is designed to detect failure with the forwarding plane next hop.
The BFD base specification specifies an optional authentication
mechanism that can be used by the receiver of a packet to be able to
authenticate the source of the packet. It relies on the facts that
the keys are shared between the peers and no mechanism is defined for
the actual key generation.
7.1. Technical Issues with BFD
o The level of security provided is based on the Authentication Type
used. However, the authentication algorithms defined are MD5 or
SHA-1 based. As mentioned earlier, MD5 and SHA-1 are both known
to be vulnerable to collision attacks.
o The BFD specification mentions mechanisms to allow for the change
of authentication state based on the state of a received packet.
This can cause a denial-of-service attack where a malicious
authenticated packet (stored from a past session) can be relayed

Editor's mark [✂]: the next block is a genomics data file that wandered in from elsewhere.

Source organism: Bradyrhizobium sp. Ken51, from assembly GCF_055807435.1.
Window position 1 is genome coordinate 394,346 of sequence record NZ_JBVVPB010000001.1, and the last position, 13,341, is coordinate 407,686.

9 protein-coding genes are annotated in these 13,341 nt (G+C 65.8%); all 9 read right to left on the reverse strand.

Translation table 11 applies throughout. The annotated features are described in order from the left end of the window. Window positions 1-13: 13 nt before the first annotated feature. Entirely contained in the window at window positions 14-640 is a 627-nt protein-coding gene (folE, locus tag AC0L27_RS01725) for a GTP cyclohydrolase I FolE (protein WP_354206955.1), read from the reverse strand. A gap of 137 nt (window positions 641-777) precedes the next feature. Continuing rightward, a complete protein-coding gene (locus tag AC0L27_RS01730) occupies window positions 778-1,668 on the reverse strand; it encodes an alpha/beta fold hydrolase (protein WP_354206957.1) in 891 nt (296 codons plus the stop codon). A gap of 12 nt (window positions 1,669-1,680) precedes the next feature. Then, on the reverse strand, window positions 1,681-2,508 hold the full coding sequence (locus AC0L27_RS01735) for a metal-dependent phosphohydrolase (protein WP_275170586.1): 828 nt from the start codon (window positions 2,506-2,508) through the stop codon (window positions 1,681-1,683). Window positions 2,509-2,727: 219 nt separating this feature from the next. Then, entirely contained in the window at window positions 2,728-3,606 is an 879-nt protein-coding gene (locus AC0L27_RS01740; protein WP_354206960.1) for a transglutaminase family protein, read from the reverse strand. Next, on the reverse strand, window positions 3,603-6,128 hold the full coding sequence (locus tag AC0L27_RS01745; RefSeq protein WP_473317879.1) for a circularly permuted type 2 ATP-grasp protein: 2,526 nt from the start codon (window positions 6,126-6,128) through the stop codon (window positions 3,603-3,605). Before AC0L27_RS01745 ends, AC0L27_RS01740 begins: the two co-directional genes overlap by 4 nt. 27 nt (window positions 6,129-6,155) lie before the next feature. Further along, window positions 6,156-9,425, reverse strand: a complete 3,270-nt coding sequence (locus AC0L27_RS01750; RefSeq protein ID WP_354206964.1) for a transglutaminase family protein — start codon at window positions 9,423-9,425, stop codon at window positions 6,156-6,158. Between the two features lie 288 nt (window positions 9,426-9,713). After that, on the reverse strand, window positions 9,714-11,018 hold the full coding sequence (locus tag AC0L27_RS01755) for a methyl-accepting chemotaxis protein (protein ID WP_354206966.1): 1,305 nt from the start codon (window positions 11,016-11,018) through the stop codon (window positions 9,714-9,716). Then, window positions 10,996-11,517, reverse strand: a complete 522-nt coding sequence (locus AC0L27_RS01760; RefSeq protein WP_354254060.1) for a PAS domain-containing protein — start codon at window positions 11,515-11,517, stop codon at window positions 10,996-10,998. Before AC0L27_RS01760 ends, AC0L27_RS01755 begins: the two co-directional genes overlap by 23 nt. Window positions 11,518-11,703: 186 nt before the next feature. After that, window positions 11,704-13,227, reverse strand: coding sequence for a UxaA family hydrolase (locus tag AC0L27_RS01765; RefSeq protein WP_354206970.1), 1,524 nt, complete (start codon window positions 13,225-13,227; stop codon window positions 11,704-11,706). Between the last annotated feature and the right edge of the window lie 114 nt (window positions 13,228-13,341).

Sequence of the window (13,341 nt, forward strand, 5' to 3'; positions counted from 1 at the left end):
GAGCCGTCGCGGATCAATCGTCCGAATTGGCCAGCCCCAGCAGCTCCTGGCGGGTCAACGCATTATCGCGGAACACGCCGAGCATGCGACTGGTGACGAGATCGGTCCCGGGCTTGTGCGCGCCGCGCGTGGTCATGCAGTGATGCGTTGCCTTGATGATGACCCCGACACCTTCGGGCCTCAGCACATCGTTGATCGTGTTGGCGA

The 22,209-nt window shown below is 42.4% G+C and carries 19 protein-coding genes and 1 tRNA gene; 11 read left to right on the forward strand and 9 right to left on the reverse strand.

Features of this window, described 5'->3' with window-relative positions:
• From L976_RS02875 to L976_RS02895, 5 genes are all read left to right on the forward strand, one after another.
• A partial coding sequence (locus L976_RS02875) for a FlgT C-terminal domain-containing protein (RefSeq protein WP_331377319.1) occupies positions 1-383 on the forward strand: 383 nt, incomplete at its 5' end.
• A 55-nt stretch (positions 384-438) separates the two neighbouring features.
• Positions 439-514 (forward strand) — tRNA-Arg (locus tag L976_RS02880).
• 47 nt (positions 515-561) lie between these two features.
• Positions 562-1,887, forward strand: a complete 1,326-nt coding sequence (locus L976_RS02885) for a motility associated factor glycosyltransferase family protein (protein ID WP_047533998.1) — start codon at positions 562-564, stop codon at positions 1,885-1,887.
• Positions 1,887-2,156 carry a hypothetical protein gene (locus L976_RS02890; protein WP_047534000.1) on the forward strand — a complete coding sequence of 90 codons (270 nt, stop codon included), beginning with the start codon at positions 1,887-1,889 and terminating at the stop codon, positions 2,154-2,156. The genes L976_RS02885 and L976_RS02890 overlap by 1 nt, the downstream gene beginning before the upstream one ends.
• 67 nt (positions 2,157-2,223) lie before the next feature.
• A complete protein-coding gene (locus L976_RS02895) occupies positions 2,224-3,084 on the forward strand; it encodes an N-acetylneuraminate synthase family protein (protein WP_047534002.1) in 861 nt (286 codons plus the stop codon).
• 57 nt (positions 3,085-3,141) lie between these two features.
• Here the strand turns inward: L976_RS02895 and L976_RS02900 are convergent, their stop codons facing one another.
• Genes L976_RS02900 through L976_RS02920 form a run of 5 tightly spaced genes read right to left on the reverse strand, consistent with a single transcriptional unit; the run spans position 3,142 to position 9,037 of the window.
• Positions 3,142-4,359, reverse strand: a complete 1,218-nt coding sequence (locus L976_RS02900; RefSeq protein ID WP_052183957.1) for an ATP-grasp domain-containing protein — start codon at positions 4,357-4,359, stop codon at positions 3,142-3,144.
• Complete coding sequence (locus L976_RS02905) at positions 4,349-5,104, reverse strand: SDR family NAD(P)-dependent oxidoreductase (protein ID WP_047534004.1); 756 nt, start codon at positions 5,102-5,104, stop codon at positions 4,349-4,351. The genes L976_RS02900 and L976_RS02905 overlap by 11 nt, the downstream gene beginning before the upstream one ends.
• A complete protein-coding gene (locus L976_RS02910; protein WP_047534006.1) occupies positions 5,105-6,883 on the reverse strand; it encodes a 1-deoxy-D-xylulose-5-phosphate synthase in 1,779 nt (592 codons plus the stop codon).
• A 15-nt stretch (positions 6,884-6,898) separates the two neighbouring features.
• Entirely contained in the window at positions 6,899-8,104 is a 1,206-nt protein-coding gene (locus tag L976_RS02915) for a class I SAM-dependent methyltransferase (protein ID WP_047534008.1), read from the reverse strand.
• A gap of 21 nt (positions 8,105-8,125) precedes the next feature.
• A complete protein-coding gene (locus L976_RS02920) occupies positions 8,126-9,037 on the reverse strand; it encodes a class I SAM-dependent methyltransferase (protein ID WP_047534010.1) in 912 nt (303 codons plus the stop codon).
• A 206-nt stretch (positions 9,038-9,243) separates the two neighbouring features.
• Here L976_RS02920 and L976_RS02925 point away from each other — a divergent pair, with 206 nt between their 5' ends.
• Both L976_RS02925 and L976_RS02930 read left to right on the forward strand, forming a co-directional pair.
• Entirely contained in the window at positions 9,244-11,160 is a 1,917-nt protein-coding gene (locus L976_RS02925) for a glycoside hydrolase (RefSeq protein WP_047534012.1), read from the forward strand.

over a session that does not use authentication. This causes one
end to assume that authentication is enabled at the other end, and
hence the BFD adjacency is dropped. This would be a harder attack
to put forth when meticulously keyed authentication is in use.
o BFD works on microsecond timers. When malicious packets are sent
at short intervals, with the authentication bit set, it can cause
a DoS attack.
o BFD allows a mode called the echo mode. Echo packets are not
defined in the BFD specification, though they can keep the BFD
session up. There are no guidelines on the properties of the echo
packets beyond the choice of the source and destination addresses.
While the BFD specification recommends applying security
mechanisms to prevent spoofing of these packets, there are no
guidelines on what type of mechanisms are appropriate.
Any security issues in the echo mode will directly affect the BFD
protocol and session states, and hence the network stability. The
potential effects and remedies as understood today are somewhat
limited, however. For instance, any replay attacks would be
indistinguishable from normal forwarding of the tested router. An
attack would still cause a faulty link to be believed to be up,
but there is little that can be done about it. However, if the
echo packets are guessable, it may be possible to spoof from an
external source and cause BFD to believe that a one-way link is
really bidirectional. As a result, it is important that the echo
packets contain random material that is also checked upon